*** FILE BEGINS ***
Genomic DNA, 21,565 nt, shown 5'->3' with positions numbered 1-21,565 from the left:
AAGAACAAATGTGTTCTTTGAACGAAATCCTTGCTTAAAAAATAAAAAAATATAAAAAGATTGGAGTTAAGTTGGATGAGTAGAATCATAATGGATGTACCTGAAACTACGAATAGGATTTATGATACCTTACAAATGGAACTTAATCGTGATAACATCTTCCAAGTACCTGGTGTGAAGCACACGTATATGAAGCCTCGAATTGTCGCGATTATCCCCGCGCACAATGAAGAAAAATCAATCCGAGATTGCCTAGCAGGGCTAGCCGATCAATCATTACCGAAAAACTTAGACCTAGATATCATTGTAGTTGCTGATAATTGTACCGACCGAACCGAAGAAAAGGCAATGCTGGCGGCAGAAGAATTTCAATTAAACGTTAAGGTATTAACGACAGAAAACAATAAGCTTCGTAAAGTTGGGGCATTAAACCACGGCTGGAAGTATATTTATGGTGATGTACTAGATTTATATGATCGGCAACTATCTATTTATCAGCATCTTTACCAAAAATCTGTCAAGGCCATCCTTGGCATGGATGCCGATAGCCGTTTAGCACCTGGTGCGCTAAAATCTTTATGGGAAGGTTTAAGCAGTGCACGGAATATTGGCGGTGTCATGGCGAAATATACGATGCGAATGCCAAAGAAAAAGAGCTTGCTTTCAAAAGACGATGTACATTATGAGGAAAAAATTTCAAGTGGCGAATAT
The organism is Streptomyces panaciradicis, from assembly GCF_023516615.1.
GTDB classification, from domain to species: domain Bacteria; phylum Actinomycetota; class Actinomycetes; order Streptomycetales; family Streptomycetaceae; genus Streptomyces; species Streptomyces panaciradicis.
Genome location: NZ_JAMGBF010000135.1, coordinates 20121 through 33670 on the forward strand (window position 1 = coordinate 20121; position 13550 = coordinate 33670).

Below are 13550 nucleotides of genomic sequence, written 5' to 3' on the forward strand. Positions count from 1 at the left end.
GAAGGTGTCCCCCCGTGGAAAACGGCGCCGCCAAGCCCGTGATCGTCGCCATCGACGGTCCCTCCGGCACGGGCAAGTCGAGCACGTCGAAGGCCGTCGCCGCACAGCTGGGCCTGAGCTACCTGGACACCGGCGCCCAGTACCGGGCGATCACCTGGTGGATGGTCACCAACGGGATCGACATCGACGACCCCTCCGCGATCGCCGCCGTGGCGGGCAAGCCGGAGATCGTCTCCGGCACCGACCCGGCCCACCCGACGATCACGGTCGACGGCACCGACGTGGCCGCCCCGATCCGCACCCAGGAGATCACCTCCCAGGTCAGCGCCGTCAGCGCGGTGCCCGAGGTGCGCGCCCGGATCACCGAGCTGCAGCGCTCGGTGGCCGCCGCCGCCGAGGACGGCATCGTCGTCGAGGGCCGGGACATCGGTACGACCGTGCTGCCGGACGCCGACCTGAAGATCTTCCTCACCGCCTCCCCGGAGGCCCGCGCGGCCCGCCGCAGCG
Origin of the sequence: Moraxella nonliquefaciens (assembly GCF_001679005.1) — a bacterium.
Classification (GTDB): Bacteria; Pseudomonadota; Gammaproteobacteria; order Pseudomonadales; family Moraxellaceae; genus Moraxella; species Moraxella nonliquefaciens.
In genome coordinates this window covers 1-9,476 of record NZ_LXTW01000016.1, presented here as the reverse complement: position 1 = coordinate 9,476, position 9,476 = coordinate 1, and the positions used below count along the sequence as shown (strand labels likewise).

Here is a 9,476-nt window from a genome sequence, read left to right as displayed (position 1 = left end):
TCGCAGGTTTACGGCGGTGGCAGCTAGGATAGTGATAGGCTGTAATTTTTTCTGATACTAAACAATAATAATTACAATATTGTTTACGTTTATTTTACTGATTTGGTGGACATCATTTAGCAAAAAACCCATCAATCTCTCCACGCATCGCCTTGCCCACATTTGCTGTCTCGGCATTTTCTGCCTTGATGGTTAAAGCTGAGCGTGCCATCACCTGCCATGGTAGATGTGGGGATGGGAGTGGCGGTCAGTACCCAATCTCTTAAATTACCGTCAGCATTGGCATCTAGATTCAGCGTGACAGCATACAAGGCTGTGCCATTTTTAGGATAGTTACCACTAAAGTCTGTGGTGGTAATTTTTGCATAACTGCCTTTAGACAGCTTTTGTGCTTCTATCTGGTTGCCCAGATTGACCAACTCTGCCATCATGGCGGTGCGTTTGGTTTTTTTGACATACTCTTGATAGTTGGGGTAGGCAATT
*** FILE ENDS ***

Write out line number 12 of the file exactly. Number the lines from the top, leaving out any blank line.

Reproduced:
TCGCAGGTTTACGGCGGTGGCAGCTAGGATAGTGATAGGCTGTAATTTTTTCTGATACTAAACAATAATAATTACAATATTGTTTACGTTTATTTTACTGATTTGGTGGACATCATTTAGCAAAAAACCCATCAATCTCTCCACGCATCGCCTTGCCCACATTTGCTGTCTCGGCATTTTCTGCCTTGATGGTTAAAGCTGAGCGTGCCATCACCTGCCATGGTAGATGTGGGGATGGGAGTGGCGGTCAGTACCCAATCTCTTAAATTACCGTCAGCATTGGCATCTAGATTCAGCGTGACAGCATACAAGGCTGTGCCATTTTTAGGATAGTTACCACTAAAGTCTGTGGTGGTAATTTTTGCATAACTGCCTTTAGACAGCTTTTGTGCTTCTATCTGGTTGCCCAGATTGACCAACTCTGCCATCATGGCGGTGCGTTTGGTTTTTTTGACATACTCTTGATAGTTGGGGTAGGCAATT